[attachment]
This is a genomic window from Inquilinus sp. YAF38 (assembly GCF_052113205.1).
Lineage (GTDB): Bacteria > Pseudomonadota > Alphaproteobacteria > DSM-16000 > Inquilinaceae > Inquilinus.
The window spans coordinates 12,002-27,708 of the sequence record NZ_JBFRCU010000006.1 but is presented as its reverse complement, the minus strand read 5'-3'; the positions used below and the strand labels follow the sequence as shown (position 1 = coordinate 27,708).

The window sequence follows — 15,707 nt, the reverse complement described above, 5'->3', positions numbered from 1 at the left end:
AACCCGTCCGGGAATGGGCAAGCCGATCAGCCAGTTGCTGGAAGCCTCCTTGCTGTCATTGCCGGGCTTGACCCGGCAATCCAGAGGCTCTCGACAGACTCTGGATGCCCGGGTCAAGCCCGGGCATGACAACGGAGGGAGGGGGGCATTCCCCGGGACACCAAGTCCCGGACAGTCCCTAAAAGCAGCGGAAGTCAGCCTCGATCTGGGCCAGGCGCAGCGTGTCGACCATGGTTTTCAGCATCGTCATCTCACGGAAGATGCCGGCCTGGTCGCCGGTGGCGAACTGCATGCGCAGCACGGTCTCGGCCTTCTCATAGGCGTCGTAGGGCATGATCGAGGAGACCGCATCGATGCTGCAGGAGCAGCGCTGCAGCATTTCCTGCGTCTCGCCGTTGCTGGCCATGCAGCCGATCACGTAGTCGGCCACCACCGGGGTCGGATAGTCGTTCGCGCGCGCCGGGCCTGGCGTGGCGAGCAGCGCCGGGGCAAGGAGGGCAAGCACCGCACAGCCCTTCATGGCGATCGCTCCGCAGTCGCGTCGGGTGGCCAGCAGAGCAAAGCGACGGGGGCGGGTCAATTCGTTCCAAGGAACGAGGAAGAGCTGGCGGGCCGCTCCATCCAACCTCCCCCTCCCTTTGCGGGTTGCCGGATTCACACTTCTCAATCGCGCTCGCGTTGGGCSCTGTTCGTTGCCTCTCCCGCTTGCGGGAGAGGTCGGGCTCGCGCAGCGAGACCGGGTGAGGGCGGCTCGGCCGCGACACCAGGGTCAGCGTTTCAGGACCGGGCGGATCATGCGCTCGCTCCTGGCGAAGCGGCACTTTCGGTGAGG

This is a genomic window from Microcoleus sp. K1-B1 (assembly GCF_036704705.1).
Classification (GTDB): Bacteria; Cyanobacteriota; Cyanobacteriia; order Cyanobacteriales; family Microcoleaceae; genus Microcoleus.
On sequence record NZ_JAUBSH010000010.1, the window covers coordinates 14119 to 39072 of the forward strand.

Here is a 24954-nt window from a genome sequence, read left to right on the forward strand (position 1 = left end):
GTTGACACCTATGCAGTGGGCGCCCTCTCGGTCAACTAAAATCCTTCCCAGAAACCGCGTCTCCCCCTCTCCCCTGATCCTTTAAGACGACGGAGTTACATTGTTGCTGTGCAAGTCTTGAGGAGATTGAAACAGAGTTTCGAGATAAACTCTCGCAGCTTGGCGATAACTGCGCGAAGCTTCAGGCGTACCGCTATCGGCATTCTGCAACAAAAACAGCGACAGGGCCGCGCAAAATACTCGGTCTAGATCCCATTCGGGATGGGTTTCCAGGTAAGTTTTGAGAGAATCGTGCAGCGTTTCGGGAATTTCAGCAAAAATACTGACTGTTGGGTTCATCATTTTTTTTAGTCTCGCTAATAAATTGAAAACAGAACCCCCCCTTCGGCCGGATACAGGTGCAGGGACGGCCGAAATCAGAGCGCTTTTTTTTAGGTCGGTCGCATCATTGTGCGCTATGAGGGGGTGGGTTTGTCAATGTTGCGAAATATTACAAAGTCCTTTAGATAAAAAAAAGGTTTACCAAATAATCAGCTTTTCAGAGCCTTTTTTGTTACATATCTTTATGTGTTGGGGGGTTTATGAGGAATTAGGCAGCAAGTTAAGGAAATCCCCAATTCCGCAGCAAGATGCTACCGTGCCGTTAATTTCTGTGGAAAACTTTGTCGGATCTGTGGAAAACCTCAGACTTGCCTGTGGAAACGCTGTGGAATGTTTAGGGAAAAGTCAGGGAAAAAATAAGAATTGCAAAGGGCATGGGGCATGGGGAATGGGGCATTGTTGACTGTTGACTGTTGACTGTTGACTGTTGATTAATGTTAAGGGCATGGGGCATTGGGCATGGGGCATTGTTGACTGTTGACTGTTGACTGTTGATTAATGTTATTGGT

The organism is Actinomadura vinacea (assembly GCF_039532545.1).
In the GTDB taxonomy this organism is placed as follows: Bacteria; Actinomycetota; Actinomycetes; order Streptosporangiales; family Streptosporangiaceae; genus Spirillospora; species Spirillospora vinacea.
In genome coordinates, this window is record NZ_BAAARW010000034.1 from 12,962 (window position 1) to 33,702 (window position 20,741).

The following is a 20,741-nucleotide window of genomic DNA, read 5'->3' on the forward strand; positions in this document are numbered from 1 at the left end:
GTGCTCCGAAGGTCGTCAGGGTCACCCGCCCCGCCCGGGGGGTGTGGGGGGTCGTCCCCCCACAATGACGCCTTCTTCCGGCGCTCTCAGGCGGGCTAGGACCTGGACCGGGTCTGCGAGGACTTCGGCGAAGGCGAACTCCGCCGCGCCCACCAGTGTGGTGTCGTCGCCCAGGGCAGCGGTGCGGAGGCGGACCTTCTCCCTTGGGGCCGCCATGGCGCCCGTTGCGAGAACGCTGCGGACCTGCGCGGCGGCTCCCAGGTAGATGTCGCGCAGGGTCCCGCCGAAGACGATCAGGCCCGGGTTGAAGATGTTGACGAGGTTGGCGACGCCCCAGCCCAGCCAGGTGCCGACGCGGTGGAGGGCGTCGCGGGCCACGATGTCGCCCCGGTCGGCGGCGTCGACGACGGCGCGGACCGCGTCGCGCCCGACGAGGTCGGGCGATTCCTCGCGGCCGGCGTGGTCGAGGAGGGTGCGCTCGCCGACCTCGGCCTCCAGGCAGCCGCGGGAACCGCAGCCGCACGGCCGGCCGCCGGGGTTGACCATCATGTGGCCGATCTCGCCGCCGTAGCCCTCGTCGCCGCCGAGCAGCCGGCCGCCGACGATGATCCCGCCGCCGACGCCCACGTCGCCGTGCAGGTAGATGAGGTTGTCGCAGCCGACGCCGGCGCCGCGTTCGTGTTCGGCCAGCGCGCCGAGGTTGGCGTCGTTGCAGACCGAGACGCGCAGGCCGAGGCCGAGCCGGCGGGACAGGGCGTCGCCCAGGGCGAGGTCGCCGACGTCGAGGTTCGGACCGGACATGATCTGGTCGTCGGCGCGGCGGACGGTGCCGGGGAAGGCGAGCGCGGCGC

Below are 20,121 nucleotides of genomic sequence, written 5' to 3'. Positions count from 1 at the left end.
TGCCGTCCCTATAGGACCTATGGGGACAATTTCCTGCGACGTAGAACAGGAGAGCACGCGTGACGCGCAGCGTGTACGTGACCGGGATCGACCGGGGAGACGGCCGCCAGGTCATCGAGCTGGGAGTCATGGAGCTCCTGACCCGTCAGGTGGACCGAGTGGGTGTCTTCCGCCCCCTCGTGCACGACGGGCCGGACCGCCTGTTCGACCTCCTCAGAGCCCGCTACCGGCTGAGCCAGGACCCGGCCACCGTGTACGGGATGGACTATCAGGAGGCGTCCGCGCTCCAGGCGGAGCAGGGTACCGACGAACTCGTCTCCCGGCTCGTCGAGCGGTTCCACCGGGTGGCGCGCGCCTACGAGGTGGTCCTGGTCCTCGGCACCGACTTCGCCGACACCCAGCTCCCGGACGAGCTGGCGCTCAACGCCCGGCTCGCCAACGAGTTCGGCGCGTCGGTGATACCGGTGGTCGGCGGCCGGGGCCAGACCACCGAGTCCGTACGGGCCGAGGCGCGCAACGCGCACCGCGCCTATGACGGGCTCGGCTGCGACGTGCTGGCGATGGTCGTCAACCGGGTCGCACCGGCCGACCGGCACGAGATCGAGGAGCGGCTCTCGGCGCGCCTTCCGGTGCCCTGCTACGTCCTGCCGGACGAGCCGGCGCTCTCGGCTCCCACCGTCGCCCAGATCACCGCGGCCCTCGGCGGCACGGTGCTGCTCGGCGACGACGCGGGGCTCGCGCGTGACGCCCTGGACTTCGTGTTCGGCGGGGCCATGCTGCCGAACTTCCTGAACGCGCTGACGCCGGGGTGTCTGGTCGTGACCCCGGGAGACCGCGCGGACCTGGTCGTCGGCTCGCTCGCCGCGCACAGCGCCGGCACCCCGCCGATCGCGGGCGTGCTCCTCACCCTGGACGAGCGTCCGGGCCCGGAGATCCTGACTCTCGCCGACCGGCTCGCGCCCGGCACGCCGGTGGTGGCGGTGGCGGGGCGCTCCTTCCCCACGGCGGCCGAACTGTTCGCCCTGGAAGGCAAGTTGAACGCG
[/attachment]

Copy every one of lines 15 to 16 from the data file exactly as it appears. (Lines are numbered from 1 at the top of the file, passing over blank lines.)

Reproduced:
GTGCTCCGAAGGTCGTCAGGGTCACCCGCCCCGCCCGGGGGGTGTGGGGGGTCGTCCCCCCACAATGACGCCTTCTTCCGGCGCTCTCAGGCGGGCTAGGACCTGGACCGGGTCTGCGAGGACTTCGGCGAAGGCGAACTCCGCCGCGCCCACCAGTGTGGTGTCGTCGCCCAGGGCAGCGGTGCGGAGGCGGACCTTCTCCCTTGGGGCCGCCATGGCGCCCGTTGCGAGAACGCTGCGGACCTGCGCGGCGGCTCCCAGGTAGATGTCGCGCAGGGTCCCGCCGAAGACGATCAGGCCCGGGTTGAAGATGTTGACGAGGTTGGCGACGCCCCAGCCCAGCCAGGTGCCGACGCGGTGGAGGGCGTCGCGGGCCACGATGTCGCCCCGGTCGGCGGCGTCGACGACGGCGCGGACCGCGTCGCGCCCGACGAGGTCGGGCGATTCCTCGCGGCCGGCGTGGTCGAGGAGGGTGCGCTCGCCGACCTCGGCCTCCAGGCAGCCGCGGGAACCGCAGCCGCACGGCCGGCCGCCGGGGTTGACCATCATGTGGCCGATCTCGCCGCCGTAGCCCTCGTCGCCGCCGAGCAGCCGGCCGCCGACGATGATCCCGCCGCCGACGCCCACGTCGCCGTGCAGGTAGATGAGGTTGTCGCAGCCGACGCCGGCGCCGCGTTCGTGTTCGGCCAGCGCGCCGAGGTTGGCGTCGTTGCAGACCGAGACGCGCAGGCCGAGGCCGAGCCGGCGGGACAGGGCGTCGCCCAGGGCGAGGTCGCCGACGTCGAGGTTCGGACCGGACATGATCTGGTCGTCGGCGCGGCGGACGGTGCCGGGGAAGGCGAGCGCGGCGC

Below are 20,121 nucleotides of genomic sequence, written 5' to 3'. Positions count from 1 at the left end.